7. Titus Andromedon from Unbreakable Kimmy Schmidt

Titus Andromedon wears headphones as he's mid singing
(Netflix)

While he might not be the main character of Unbreakable Kimmy Schmidt, Titus Andromendon is definitely the star of the show. Whether he’s recreating Beyoncé’s break-up album Lemonade or singing about black penises, Titus is not afraid to march to the beat of his own drum. Like a lot of characters on this list, Titus’ best trait is his authenticity and ability to stand by his outrageous personality no matter what the world thinks. If you’re ever in doubt, just be more in Titus.

6. David Rose from Schitt’s Creek

David Rose wears a brightly colored sweater
(Pop TV)

Oh my gawd, David! As part of the hilarious cast of Schitt’s Creek, David is extremely self-centered, snarky, intelligent, and blunt. He says what he means and doesn’t apologize if it hurts your feelings. But, at the same time, he has a big heart which is shown through his connections with his family, friends, and eventual boyfriend. David’s character is one of the few in LGBTQ+ media that has such a supportive system around him who loves him for who he is, flaws in all. Though it may not come from our blood family, being supported as a queer person is incredibly important.

5. Jules Vaughn from Euphoria 

A close up of Jules Vaughn
(HBO Max)

While not the only complicated teenager on the hit show Euphoria, Jules Vaughn‘s status as a trans woman puts her in very different, and often dangerous, situations than her peers. When we first meet Jules, she’s fully transitioned and is engaging with men from a dating app for sex. However, we later learn that a lot of these men are older, married, violent, or a horrifying combination of the three. Jules’ high-risk behavior is not uncommon amongst teens, both queer and straight, but it’s not a conversation we often get to have. Jules is an example of how far queer teen representation has come on TV; she’s not as polished as Justin or Kurt, but that just makes her more real.

4. Eric Effiong from Sex Education

A close up of Effiong as he wears a dark jacket
(Netflix)

As a queer POC myself, I always cherish the opportunity to see that kind of representation in media. Sex Education’s Eric Effiong is an outgoing, fashionable, and incredibly sweet character who loves his friends and family. Though he is bullied for being openly and flamboyantly gay, Eric never shies away from living his truth out loud. There’s a beautiful moment in Season 1 where Eric’s dad asks him to take off his more outlandish outfit before going to a school dance because he’s afraid Eric will be tormented. However, in an act of sheer bravery, Eric stands up to his dad and reinforces the notion that he likes who he is and won’t give in to fear. It’s gorgeous to see such representation that Gen Z and younger can take to heart as they grow up.

3. Todd Chavez from BoJack Horseman

Todd Chavez wears a suit while sitting in a high back chair
(Netflix)

BoJack Horseman is known for tackling many tough subjects such as addiction, mental health struggles, etc, so it wasn’t too shocking when the show developed a storyline around the sexuality of its main characters, Todd Chavez. During Season 3, Todd dates a woman named Yolanda who he struggles to have any sexual relations with, though he doesn’t know why. In the season finale, he finally admits that he “might be nothing,” with the show going on to explore his asexuality in the following seasons. Asexual representation is not often seen on TV, so it was endearing to see a realistic asexual experience as Todd comes to terms with his identity and how it affects the relationships around him. Asexuality is incredibly valid and we need to see more ace characters on TV.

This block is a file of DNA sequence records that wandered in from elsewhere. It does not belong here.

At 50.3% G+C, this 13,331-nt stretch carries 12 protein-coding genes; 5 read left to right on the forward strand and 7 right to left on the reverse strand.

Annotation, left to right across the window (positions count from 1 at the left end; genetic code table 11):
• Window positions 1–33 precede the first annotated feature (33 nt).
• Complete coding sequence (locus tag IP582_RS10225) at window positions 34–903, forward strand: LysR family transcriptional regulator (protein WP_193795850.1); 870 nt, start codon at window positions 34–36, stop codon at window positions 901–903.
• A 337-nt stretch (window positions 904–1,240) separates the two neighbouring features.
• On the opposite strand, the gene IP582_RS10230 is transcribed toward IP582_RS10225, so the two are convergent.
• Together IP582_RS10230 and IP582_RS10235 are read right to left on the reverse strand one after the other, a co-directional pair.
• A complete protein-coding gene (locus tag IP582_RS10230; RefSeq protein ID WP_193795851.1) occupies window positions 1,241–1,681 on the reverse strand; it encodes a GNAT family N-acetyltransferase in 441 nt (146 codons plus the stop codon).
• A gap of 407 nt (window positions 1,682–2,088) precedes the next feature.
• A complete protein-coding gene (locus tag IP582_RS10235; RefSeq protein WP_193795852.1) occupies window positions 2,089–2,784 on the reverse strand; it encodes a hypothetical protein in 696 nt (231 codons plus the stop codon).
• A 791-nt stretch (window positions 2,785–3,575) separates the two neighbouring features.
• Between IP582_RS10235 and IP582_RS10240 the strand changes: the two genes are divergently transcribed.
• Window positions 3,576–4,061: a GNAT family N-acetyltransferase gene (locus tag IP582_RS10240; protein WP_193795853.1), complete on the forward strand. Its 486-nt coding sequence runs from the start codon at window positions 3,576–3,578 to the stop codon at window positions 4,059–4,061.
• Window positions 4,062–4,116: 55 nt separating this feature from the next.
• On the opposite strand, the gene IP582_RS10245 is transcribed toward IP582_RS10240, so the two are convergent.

2. Blanca Rodriguez-Evangelista from Pose

Blanca Rodriguez-Evangelista wears a low cut dress
(FX)

Though it was difficult to choose one of the many, many phenomenal characters in Pose, Blanca is the true highlight, not just because she’s basically the main character, but because her arc was one of the most compelling. After being tossed from her ballroom house, Blanca decides to create a new house where she can be the mother who raises another generation of queer POC youths. It’s her determination, passion, and strength that makes her such a standout in a show that’s packed to the brim with wonderfully complicated characters. She’s truly the glue that keeps not only her house together, but most of the ballroom community in the show. Even while dealing with racism, HIV/AIDS, and the dangers of being trans in the 1980s, Blanca still has room in her heart to love the people around her unconditionally.

1. Santana Lopez from Glee

Santana Lopez files her nails
(Fox)

While there is another Glee cast member on this list, he doesn’t hold a candle to the absolute powerhouse that is Santana Lopez. Rude, arrogant, talented, empathetic, and complex, Santana is the epitome of what a queer character should be. Though she recognized her feelings for girls early on in the show, Santana’s fear held her back from being her true self and that caused her to lash out at the people around her. Of course, this isn’t an excuse for some of her more egregious actions, but it does give the audience more of a nuance reason why she is the way she is. Santana Lopez is the ultimate queer character, one we’ll remember for decades to come due to how layered and rich her character is. If there’s any reason to watch Glee for the first time or start your umpteenth rewatch, it’s to see Santana shine.


Who’s your favorite LGBTQIA television character? Share in the comments!

(featured image: Cartoon Network/Fox/Pop TV)

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Kayla Harrington (she/her) is a freelance writer who has been working in digital media since 2017, starting at Mashable before moving to BuzzFeed and now here at The Mary Sue. She specializes in Marvel (Wanda Maximoff did nothing wrong!), pop culture, and politics. When she's not writing or lurking on TikTok, you can find Kayla reading the many unread books on her shelves or forcing her friends to watch some random video she found. She's also a world class chef (according to her wife) and loves to try any recipe she can find.